alexa Utility of Ultrasound vs. Gene Expression Classifier in Thyroid Nodules with Atypia of Undetermined Significance

ISSN: 2476-2253

Journal of Cancer Diagnosis

  • Research Article   
  • J Cancer Diagn 2016, Vol 1(1): 103
  • DOI: 10.4172/2476-2253.1000103

Utility of Ultrasound vs. Gene Expression Classifier in Thyroid Nodules with Atypia of Undetermined Significance

Carmen V Villabona1*, Vineeth Mohan1, Karla M Arce2, Julia Diacovo3, Alisha Aggarwal1, Jessica Betancourt4, Hassan Amer1, Pascual DeSantis1, Jose Cabral1 and Tessey Jose1
1Department of Endocrinology, Cleveland Clinic Florida, 2950 Cleveland Clinic Blvd., Weston, Florida, USA
2Department of Endocrinology, Cleveland Clinic Ohio, 9500 Euclid Avenue, Cleveland, Ohio, USA
3Department of Pathology, Cleveland Clinic Florida, 2950 Cleveland Clinic Blvd., Weston, Florida, USA
4Department of Internal Medicine, Lincoln Medical and Mental Health Center, NewYork, USA
*Corresponding Author: Carmen V Villabona MD, Cleveland Clinic Ohio, Department of Endocrinology, Cleveland Clinic Florida, 2950 Cleveland Clinic Blvd, Weston, Florida, 33331, USA, Tel: 3123074488, Email: [email protected]

Received Date: Jan 18, 2016 / Accepted Date: Jan 30, 2016 / Published Date: Feb 06, 2016

Abstract

Introduction: Thyroid nodules with fine needle aspiration (FNA) cytology categorized as atypia of undetermined significance (AUS) often undergo additional diagnostic analysis with the Afirma Gene Expression Classifier (GEC) which classifies these as either high probability of being benign (GEC-B) or suspicious for malignancy (GEC-S). Our goal was to assess the clinical validity and utility of GEC in the evaluation of AUS cytology and evaluate the performance of ultrasonography (USG) for predicting malignancy in this subset.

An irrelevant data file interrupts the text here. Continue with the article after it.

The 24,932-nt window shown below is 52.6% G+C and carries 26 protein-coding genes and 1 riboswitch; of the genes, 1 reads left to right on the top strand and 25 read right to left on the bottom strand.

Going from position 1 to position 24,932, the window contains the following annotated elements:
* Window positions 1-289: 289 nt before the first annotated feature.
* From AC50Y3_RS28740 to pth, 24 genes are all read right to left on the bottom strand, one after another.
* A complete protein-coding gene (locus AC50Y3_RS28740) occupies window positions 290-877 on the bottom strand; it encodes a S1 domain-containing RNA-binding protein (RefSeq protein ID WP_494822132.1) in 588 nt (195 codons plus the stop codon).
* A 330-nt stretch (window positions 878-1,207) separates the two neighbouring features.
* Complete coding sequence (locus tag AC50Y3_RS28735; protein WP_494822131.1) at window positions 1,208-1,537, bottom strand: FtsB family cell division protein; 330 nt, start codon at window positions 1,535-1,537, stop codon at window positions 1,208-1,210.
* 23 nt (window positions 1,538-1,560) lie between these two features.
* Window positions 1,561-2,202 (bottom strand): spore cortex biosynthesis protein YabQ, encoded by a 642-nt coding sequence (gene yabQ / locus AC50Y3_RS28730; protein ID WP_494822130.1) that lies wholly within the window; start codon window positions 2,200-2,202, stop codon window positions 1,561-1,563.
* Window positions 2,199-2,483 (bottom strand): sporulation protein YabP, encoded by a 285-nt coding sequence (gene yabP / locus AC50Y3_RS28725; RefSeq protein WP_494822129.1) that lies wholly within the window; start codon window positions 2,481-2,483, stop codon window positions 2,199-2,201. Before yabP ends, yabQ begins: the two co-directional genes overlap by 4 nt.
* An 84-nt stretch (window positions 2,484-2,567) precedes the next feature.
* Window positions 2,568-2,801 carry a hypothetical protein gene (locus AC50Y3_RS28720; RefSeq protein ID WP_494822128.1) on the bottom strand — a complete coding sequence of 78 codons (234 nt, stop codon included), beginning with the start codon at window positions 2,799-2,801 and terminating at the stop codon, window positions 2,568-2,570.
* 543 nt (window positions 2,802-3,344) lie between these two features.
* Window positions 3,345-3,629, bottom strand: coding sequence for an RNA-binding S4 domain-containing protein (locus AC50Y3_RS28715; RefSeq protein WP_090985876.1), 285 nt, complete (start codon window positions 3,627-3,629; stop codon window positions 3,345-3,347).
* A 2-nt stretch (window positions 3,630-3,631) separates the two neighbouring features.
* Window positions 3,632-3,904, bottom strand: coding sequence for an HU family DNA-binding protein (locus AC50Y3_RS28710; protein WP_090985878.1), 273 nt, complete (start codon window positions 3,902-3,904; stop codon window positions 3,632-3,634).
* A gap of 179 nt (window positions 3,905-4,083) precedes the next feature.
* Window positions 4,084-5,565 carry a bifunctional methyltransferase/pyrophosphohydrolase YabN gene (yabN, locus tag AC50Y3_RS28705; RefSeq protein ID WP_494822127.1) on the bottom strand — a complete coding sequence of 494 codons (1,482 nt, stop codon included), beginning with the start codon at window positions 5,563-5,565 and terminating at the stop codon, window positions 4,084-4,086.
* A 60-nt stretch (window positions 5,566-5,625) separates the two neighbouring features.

Methods: We conducted a study with a retrospective cohort of patients from January 2012- January 2014 who had FNA of thyroid nodules >1 cm in size with AUS cytology.

Results: Cleveland Clinic Florida has an overall incidence of AUS of 5%. 119 cases with nodules >1 cm in size were reported as AUS. 48 (40.3%) had a GEC performed after the first FNA (AUS-1) and 27 of these were GEC-S. Of those 27, 21 went for surgery and 14 (66.6%) had thyroid cancer on histopathology. The remaining 71 with AUS-1 were sent for a 2nd FNA:19 nodules were benign and did not undergo further evaluation while the remaining 52 were reported as AUS for the second consecutive time (AUS-2). AUS-2 samples were sent for GEC. Of these 52 AUS-2, 38 (73.1%) were reported as GEC-S. 35 went for surgery and 32 (91.4%) had confirmed malignancy on histopathology. Positive Predictive Value (PPV) was 91.4% for AUS-2 vs. 66.6% for AUS -1. Moreover, AUS-2 nodules that were hypoechoic and solid on USG showed a PPV of 92% for malignancy.

Conclusion: In our practice, the diagnostic accuracy to predict malignancy with GEC for AUS-1 nodules was poor (PPV 66.6%). The PPV of GEC testing was markedly higher at 91.4% performed after 2 consecutive AUS cytologies. AUS-2 nodules that were solid and hypoechoic on USG also had a high probability to be malignant (PPV 92%). We recommend repeat FNA on AUS-1 nodules rather than proceeding directly to GEC testing. Also, we suggest that among AUS-2 nodules, surgery can be recommended when USG shows solid and hypoechoic features with GEC testing reserved for the remainder.

Keywords: Thyroid nodules; Thyroid cancer- clinical; Pathologythyroid cytology; Radiology-imaging

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